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What Are the Best Medications, Treatments for Bipolar Depression?

The best medications for bipolar depression are those that decrease symptoms of depression without inducing a manic or hypomanic episode. These medications can improve depression while keeping moods stable. Non-pharmaceutical treatments for bipolar depression have the same goals in mind, but additionally, they help people deal with the challenges, frustrations, and limitations of the disorder while developing coping skills to live well despite episodes of bipolar depression.

Bipolar depression treatment is usually a long-term approach. Mood stabilization, symptom reduction, and the development of coping strategies is best done with a combination of medication and psychotherapy.

Medication and psychotherapy are the primary approaches to treat bipolar depression; however, other treatments exist that can augment medication and therapy. These include complementary treatments like light therapy, brain stimulation procedures, peer support, and lifestyle changes.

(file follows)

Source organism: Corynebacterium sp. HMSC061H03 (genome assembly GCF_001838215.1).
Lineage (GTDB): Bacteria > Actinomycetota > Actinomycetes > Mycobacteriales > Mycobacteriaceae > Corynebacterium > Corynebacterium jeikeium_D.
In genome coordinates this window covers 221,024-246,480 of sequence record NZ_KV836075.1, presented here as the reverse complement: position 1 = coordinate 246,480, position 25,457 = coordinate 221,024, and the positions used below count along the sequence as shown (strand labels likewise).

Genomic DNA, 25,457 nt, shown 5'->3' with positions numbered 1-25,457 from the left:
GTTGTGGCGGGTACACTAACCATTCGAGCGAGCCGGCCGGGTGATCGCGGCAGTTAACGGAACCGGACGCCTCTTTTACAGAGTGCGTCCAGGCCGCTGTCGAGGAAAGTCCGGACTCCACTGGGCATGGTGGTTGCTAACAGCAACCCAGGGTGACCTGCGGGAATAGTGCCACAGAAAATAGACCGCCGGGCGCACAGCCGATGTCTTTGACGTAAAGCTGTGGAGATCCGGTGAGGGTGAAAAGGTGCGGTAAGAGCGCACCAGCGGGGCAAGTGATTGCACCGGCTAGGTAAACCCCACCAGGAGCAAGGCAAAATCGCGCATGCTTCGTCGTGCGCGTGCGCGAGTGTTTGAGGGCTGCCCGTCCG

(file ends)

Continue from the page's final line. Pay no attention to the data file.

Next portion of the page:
Given the importance of medication in treating bipolar depression, let’s look at some of the best medications, some which you or a loved one might be prescribed.

Best Medication for Bipolar Depression

Multiple types of medication are used to treat bipolar depression; however, five stand out as first-line treatments. This means that medications in these groups are the go-to medications when a doctor has diagnosed bipolar depression.

Quetiapine (Seroquel) is an atypical antipsychotic and one of the first medications approved by the Food and Drug Administration (FDA) to treat bipolar depression. It does carry the risk of quite a few side effects, the most common of which are:

  • Increased triglycerides in the blood
  • Increased diastolic blood pressure
  • Tiredness
  • Dry mouth

The top two side effects in combination with increased cholesterol and increased appetite, which are also common, can cause rapid weight gain and create secondary health problems. That said, not everyone will experience these side effects and keeping a close eye on weight and bloodwork can sometimes make these side effects manageable.

Olanzapine (Zyprexa) is an atypical antipsychotic that is FDA approved to treat bipolar depression. Olanzapine has proven success in reducing symptoms; unfortunately, this medication carries a risk of significant weight gain that can lead to type two diabetes and a dangerous health condition called metabolic syndrome. Sometimes, monitoring weight, eating healthy, and exercising can keep side effects to a minimum so you can continue to use olanzapine to reduce bipolar depression.